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January 31, 20080 found this helpful

Yes, that's one of the big drawbacks of free samples.

If I don't want emails from the company, I'll opt out by choosing the "Unsubscribe" option, generally at the bottom of the email.

Reply Was this helpful? Yes
February 4, 20080 found this helpful

I have also gotten some free samples from Walmart. I just fill in the name & address section of the form to receive my sample and I haven't received any junk mail and very minimal junk emails. Many of the companies ask for additional information and if you're willing to review their product, but I choose not to fill in that part of the form.

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By guest (Guest Post)
February 5, 20080 found this helpful

I have more than 1 address & only give out my dummy address to companies. You are usually allowed more than 1. Hope this helps.

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By 0 found this helpful
May 31, 2012

I am trying to help my elderly parents to get their name off mailing lists. I feel they are getting targeted for buying things they really do not need. I have seen this happen to other older people. Please advise me how to stop junk mail as a free service. Thank you.

By Barbara from Boerne, TX

Answer Was this helpful? Yes
June 1, 20120 found this helpful

When I get junk mail I give it back to the postman. He told me I could go on line to USPS.gov and have my name taken off the junk mail list. Going to that site I can't find any link to do so. I would ask you postman about it.

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June 2, 20120 found this helpful

Here is a link that gives you info. Good luck! http://today.ms  dit-card-offers/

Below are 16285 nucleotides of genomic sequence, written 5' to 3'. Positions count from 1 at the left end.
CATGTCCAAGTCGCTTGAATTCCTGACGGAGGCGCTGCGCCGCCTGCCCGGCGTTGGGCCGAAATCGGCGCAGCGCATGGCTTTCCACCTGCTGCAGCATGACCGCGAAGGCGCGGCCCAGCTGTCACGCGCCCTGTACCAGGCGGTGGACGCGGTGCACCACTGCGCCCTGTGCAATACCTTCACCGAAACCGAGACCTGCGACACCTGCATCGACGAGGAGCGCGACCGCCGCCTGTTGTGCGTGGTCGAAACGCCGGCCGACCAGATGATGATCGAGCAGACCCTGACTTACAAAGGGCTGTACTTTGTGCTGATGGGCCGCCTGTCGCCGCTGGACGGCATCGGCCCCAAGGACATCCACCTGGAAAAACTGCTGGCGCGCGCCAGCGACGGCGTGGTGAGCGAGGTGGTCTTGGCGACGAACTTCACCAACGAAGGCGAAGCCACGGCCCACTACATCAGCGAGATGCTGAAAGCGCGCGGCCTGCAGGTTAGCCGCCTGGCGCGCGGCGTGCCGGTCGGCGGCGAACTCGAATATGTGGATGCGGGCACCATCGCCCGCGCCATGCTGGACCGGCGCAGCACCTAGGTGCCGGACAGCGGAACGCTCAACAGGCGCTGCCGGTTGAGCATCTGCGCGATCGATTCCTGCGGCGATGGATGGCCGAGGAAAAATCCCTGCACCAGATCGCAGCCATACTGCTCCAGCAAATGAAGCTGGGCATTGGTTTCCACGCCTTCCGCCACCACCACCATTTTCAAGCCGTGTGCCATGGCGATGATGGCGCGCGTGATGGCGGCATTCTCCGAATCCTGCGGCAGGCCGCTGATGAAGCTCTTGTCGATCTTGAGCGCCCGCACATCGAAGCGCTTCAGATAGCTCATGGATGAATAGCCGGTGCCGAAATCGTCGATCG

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June 3, 20120 found this helpful

To eliminate a lot of funk mail don't sign up for any free items; don't subscribe to any magazines, don't contribute to charity organizations and don't register to vote. That's a hard one because I vote but I don't like all the junk mail and phone calls from people running for political office. Any time your name, address, and phone number is given to any organizations one is subject to junk mail and unwanted phone calls. Sad, but it's the world we live in and you can't trust any organization to not sell your information.

Reply Was this helpful? Yes

Photos

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January 6, 20000 found this helpful

We received 351.5 pounds of junk mail at our home office last year (1999). We had a the question a few weeks ago from Joyce wondering how many trees that equaled. From the research we've done:

351.5 pounds of junk mail equals approximately

3 trees

1238 gallons of water

82.4 gallons of oil

725.7 kilowatt hours of electricity

104 pounds of air pollution particulates

and will take

.52 cubic yards of landfill space if not recycled.

This does not include colored inks, postal and transportation costs, (gasoline, oil, emissions.)

What's sad is that we did not request any of it and it is not read. We do recycle and use as much as possible but would rather not have to receive mail we don't want.

photo of a mail box with junk mail overflowing

Comment Like this photo? Yes